Macau casinos saw an increase in gross gaming revenue for both VIPs and the general public and the uptick may be partly responsible for a demand for more gaming inspectors for the city’s 39 casinos.

Macau casinos

Macau’s casinos saw a jump in revenue for the first quarter of 2017 compared to last year and the increase may be partly responsible for the city seeing a need for more gaming inspectors. (Image: City of Dreams Casino)

Despite having the largest global gaming sector at $30 billion in 2016, serious concern set in last year, exacerbated by a 26-month consecutive streak of losses. For example, Wynn Macau revealed that it suffered a drop in income from $310.2 million in 2015 to $184.8 million last year.

In August, however, the sector began to turn. The industry saw its first profit in more than two years and March’s increase signified the eighth month in a row of better comparable revenue from the prior year’s month.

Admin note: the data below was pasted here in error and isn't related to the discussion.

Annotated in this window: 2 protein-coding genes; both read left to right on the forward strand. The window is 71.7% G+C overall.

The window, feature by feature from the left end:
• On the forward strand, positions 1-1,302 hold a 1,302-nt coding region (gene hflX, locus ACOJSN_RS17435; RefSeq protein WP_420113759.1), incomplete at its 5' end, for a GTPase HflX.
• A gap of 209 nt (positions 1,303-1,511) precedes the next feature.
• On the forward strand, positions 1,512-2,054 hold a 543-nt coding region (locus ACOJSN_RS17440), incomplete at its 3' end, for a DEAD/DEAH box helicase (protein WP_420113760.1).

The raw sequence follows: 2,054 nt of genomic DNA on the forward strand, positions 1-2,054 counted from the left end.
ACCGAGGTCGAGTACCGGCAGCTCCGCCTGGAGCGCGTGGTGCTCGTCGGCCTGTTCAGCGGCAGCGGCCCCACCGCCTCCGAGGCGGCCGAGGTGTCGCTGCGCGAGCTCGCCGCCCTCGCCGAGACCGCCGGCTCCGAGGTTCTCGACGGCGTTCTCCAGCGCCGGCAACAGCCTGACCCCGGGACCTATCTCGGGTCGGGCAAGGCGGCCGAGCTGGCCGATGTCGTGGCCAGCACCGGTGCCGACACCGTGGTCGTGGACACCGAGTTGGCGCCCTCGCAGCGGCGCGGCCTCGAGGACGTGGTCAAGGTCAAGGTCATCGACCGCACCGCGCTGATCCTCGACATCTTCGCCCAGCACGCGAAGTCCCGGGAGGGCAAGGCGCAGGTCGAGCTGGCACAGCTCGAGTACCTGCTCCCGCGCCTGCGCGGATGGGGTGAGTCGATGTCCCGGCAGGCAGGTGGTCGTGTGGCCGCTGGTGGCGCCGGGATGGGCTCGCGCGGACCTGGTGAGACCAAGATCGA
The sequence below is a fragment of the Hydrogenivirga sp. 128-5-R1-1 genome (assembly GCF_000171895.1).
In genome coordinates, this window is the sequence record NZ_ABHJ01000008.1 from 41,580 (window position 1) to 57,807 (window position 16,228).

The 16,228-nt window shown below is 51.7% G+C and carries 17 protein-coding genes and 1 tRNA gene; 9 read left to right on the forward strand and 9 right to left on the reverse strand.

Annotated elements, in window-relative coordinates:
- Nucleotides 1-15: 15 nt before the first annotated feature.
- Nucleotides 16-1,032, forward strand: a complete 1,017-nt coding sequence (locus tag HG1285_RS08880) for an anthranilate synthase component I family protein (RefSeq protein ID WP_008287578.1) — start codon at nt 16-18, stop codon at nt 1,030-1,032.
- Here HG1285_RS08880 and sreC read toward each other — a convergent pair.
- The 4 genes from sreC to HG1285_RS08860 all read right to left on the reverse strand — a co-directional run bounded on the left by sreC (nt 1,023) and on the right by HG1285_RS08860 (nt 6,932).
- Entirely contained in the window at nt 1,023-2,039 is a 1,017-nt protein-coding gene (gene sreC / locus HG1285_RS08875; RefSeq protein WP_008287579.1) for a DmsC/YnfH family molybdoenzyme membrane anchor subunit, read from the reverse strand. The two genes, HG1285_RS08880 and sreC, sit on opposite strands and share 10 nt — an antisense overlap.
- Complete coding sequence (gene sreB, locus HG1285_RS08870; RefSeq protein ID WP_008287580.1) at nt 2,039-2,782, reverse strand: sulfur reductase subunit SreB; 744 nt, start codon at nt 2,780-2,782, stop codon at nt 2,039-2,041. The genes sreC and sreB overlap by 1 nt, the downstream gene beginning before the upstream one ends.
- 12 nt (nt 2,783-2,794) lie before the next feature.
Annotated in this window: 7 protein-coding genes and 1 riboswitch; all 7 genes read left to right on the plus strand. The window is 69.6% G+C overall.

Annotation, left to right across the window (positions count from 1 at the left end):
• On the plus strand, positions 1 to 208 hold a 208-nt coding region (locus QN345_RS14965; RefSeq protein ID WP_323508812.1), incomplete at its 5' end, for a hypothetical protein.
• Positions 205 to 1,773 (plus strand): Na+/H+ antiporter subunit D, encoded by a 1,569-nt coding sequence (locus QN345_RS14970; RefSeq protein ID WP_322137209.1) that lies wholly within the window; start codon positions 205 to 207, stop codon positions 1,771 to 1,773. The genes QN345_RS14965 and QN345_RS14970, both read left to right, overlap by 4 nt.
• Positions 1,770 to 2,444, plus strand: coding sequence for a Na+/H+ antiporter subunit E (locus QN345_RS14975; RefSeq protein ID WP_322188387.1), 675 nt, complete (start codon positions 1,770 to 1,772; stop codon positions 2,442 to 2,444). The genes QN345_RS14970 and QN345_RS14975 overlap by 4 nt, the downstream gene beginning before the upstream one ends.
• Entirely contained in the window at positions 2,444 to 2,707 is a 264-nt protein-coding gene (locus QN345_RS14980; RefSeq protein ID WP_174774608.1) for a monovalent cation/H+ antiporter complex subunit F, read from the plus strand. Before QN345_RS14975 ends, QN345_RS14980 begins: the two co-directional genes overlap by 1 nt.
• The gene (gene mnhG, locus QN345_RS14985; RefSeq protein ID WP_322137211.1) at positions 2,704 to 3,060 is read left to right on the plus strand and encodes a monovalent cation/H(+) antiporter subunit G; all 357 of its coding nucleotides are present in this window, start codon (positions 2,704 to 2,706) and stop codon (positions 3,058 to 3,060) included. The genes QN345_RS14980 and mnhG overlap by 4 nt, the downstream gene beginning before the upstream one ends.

Baccarat Makes Bank

Gross gaming revenue for the first quarter had risen 13 percent, compared to last year’s period, and was the highest average daily revenue for the city in two years, according to JP Morgan Securities.

The biggest leap in the first quarter was in the VIP category where it expanded by 16.8 percent, compared to the same period last year, according to a report by the local regulator known as the Gaming Inspection and Coordination Bureau.

Leading that area was the VIP baccarat, which saw a rise from $3.78 billion last year to $4.43 billion this year.

Mass market revenue also spiked, jumping 8.5 percent over the prior-year period and it was the third consecutive quarter of expansion. Slot machines were up 13.3 percent, while table and live multi-game products saw a six percent increase.

Flood of Applicants

With the industry apparently healthy again, casino job hiring has also picked up. The Gaming Inspection and Coordination Bureau is in the process of recruiting 26 new inspectors.

The positions oversee all aspects of the gaming business in the city’s gaming properties. Paulo Martins Chanand, who heads up the gaming regulation division, said the current number of 120 inspectors was “insufficient.”

He shouldn’t have a problem getting new employees. More than 4,900 people have applied and 4,100 have passed the initial screening. It will be an arduous process to whittle that number down to 50, who will then begin a six-month internship, while only half of those will move on to get an actual job.